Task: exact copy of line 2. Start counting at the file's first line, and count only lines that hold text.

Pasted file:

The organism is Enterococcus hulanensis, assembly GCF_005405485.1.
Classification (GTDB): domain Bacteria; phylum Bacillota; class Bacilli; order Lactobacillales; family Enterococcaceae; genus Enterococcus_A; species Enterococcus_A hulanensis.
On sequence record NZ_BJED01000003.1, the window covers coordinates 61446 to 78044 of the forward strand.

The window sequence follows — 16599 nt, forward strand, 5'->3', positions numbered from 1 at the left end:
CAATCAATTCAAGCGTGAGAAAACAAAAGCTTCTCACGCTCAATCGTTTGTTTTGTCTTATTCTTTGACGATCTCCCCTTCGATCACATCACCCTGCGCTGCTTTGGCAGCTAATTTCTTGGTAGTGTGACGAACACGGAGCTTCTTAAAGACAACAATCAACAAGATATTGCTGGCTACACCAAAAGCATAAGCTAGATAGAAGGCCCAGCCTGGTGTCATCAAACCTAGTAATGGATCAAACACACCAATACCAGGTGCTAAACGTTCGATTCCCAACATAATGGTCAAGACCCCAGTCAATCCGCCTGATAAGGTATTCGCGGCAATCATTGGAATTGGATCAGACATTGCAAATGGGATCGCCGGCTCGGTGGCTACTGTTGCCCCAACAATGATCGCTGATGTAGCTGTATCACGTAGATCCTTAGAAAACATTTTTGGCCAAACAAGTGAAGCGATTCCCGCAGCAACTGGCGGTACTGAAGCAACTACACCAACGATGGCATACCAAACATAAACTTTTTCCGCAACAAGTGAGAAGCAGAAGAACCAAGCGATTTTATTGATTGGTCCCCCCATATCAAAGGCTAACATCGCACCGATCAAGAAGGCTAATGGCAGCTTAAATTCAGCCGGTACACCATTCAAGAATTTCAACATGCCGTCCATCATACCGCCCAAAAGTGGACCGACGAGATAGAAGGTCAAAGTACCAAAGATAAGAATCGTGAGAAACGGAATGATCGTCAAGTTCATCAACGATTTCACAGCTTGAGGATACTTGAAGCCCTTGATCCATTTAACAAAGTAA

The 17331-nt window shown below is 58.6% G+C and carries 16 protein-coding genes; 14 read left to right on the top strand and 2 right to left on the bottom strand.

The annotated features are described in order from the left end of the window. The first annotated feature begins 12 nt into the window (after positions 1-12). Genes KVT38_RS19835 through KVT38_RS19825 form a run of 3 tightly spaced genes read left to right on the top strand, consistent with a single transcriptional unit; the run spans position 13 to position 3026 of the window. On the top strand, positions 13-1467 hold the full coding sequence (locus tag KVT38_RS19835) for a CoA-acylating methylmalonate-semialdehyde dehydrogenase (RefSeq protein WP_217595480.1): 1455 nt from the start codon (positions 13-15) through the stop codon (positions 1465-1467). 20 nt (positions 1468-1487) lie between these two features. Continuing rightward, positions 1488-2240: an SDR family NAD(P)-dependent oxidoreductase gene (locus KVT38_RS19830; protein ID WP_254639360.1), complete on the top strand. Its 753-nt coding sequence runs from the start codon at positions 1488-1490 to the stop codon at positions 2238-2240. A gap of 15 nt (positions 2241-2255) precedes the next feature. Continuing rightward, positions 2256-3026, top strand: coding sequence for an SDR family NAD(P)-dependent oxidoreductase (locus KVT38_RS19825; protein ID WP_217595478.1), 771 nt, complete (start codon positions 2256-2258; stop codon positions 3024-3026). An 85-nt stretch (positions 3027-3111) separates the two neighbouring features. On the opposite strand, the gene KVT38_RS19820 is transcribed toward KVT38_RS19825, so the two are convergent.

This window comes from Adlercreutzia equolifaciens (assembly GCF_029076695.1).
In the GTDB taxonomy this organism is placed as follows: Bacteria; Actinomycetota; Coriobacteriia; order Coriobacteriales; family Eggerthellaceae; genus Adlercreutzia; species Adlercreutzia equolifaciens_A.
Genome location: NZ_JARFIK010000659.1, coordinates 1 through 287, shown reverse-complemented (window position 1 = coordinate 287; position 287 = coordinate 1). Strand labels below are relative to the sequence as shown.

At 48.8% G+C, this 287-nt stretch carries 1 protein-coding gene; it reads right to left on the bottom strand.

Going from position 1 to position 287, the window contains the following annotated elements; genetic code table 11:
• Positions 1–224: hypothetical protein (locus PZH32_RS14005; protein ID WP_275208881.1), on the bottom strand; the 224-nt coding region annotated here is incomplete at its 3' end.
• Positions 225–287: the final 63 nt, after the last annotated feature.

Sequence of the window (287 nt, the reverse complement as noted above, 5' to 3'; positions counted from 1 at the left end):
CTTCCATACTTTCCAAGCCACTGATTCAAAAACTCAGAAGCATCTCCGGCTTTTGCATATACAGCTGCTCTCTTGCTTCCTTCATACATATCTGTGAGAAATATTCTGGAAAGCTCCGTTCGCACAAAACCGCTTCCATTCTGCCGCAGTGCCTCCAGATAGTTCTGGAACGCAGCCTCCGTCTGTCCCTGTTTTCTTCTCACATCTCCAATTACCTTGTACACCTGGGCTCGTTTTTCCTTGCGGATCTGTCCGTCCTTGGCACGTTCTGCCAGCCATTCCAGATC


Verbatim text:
Classification (GTDB): domain Bacteria; phylum Bacillota; class Bacilli; order Lactobacillales; family Enterococcaceae; genus Enterococcus_A; species Enterococcus_A hulanensis.